Fencing is a unique sport for many reasons: one being the equipment used during competitions. Weapons, electrical cords, masks—it certainly stands out from the rest! The functionality of the equipment is so critical to the bout, both for scoring and safety reasons, that equipment is checked by the referee prior to a bout and a fencer can be penalized or disqualified if everything isn’t in working order.
Unfortunately, electrical equipment breaks, weapon screws come loose, and gloves suddenly develop holes … to name a few possible issues. The good news is that most equipment problems are repairable. The bad news is that equipment can fail at the most important moments. Nothing is more disheartening to a child than having something like an equipment malfunction keep them from competing. You can minimize the chance of equipment issues during competition with proper maintenance and by learning to check for issues regularly and before competitions.
For parents who are new to fencing, this topic can seem daunting, but this post provides a checklist of things even novice parents can do to help their children prepare for competitions with respect to equipment. The key to keeping equipment in working order is proper maintenance. While this post focuses on what to check before a competition, frequent checks and keeping up with any small fixes will help minimize issues and prolong the life of your investments. Second, it’s best to have access to a testing and repair kit. Some clubs have a testing kit available for use and an armory for fixes, but even if so, it’s best to have your own.
Foil Weapon: Check that the tape properly insulates the blade and the barrel.
The most common mistake of novice fencers is fencing until the tape completely wears off and not knowing to replace it. Lack of proper taping can lead to your fencer’s touches not being registered! You can ask any experienced parent, teammate, or coach how to properly tape—or you can watch this helpful YouTube video that covers taping for foil.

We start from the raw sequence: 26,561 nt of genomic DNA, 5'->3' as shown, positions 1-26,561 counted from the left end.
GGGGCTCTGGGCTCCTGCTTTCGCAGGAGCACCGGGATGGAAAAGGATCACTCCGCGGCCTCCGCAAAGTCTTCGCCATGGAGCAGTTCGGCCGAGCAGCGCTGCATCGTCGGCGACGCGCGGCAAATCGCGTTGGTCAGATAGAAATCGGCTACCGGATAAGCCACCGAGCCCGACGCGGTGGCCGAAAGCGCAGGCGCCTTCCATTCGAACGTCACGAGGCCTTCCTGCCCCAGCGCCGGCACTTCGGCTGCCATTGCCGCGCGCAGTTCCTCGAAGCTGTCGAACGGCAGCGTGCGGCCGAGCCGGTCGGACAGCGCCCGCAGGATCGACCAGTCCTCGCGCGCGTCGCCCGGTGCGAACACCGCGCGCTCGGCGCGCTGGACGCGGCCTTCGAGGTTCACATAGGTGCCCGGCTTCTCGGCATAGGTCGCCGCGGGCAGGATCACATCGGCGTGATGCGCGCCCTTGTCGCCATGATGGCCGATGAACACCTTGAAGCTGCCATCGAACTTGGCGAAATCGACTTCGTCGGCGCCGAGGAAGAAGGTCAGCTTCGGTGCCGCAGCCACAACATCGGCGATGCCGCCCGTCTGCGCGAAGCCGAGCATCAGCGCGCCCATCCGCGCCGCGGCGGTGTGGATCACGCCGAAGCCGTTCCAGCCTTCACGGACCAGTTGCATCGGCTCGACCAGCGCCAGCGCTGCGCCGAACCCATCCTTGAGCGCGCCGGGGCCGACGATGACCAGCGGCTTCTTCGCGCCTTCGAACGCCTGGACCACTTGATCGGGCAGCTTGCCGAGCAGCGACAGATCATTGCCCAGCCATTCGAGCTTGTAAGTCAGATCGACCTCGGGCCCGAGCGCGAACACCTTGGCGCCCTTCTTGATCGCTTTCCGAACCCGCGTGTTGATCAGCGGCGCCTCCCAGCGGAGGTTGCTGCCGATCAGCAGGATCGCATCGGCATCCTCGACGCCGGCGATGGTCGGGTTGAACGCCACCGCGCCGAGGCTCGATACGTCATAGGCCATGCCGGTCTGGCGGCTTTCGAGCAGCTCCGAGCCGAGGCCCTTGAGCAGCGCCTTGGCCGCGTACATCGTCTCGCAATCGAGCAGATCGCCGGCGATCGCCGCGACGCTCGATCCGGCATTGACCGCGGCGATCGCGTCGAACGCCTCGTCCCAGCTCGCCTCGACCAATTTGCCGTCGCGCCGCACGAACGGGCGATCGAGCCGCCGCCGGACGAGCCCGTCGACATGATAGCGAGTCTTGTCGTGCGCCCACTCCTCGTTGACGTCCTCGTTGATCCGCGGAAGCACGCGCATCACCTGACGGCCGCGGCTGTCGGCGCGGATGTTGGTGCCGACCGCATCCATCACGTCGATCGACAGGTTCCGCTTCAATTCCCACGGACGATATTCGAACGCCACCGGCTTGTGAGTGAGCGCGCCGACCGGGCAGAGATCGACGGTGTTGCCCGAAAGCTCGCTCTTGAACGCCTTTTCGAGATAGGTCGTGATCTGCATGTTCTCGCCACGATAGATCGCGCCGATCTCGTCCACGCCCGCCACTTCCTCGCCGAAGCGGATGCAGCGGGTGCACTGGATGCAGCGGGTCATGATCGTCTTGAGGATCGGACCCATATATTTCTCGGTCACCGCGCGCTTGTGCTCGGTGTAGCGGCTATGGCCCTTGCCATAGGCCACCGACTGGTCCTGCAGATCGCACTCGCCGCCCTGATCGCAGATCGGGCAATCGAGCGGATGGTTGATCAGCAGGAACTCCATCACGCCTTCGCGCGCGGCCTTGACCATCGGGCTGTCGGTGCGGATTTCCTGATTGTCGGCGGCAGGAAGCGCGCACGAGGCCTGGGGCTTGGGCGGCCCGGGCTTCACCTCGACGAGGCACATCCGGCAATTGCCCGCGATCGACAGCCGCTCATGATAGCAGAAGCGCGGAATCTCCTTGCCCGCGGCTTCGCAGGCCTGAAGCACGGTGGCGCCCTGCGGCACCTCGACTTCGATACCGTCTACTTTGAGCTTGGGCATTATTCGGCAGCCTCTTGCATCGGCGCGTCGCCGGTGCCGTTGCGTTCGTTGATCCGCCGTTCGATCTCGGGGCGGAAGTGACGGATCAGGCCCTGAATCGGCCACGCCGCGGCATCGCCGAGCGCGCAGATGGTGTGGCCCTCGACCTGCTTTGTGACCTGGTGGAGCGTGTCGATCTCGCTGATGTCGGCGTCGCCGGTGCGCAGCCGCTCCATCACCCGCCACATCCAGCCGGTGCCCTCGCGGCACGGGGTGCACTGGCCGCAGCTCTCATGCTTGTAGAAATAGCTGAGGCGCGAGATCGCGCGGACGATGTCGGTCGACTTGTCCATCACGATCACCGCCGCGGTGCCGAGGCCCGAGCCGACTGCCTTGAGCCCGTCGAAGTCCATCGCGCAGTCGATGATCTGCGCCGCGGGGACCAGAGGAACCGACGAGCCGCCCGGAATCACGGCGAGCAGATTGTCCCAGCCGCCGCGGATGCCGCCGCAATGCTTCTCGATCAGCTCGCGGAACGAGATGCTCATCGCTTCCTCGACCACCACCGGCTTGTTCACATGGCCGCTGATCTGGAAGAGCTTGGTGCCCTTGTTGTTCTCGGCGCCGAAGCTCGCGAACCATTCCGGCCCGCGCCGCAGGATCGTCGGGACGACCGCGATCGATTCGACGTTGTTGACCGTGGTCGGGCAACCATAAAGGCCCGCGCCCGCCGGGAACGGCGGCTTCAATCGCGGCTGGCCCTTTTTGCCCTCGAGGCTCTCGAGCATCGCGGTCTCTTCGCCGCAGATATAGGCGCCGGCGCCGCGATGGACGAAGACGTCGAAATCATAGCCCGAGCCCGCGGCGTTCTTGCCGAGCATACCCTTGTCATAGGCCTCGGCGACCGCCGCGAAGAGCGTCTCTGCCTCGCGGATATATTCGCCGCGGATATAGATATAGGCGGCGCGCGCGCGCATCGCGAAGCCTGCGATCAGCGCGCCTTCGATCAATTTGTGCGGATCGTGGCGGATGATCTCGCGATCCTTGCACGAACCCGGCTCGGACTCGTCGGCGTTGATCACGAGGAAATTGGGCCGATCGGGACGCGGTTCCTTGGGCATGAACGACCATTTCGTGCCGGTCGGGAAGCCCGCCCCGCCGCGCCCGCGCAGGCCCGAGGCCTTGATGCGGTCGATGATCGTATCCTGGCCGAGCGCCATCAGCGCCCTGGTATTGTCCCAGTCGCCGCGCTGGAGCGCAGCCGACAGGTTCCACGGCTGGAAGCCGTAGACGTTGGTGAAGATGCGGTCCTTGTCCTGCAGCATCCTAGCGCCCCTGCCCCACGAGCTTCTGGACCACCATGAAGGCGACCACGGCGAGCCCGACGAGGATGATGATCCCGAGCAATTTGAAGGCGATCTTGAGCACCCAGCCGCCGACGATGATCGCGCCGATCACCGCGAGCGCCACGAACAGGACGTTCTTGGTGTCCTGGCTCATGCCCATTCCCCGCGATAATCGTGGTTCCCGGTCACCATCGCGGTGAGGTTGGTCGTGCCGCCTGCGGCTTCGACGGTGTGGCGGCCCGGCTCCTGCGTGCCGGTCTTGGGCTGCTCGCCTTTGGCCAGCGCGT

Epee Weapon: Check that all screws are tightly in place.
This is the most common mistake for novice epeeists because the screws often come loose and fall out. A missing screw will be penalized by the referee during the pre-bout weapons check, and the referee will keep the weapon for the duration of the bout (this is why you need extra weapons!). Keep a spare set of screws, tips, and springs in your fencing bag for quick repairs.
Cords: At a minimum, check visually for breaks.
Fencers use two types of cords: body cords and mask cords. Body cords connect the weapon to the scoring machine. Mask cords are only used in foil and sabre; they connect the mask to the lame.
It’s usually easy to see when a body cord has a break, and your child will probably tell you it’s broken. Body cords break often and it’s best to have a few extras.
Mask cords break more rarely than body cords. When they do, it’s typically a break at the soldering connection of the wire and the crocodile clip. Note that it’s not as obvious when a mask cord is broken. Often fencers do not realize until the cord is tested during weapon check that there is a problem. So again, it’s important to have extras.
Here is a funny video on what to do if you find a break! If you have a testing kit you can test more accurately that the cord is in working order.
Lames and Masks: Check for significant wear on the conductive parts of the equipment and ask your child if they have noticed any dead spots (i.e., an opponent’s touch produces an off-target response when it should be on-target).
Lames are only used in foil and sabre and masks are only electrical for these two weapons. To understand why, check out our “Fencing Rules for the Novice Parent” blog series, which starts with this post. If you notice significant wear or your child reports dead spots to you, then buy a new lame or mask before a competition.
Gloves: Check for any holes or “almost-holes.”
USFA regulations require that gloves do not have any holes during competition. This rule is enforced at big regional and national competitions. Gloves take a lot of abuse so you should expect to replace them often and it’s smart to have backups.
Following these suggestions will keep you from being caught off guard come competition day. If you stay on top of things and check your equipment regularly, you can rest a little easier when it’s time to compete.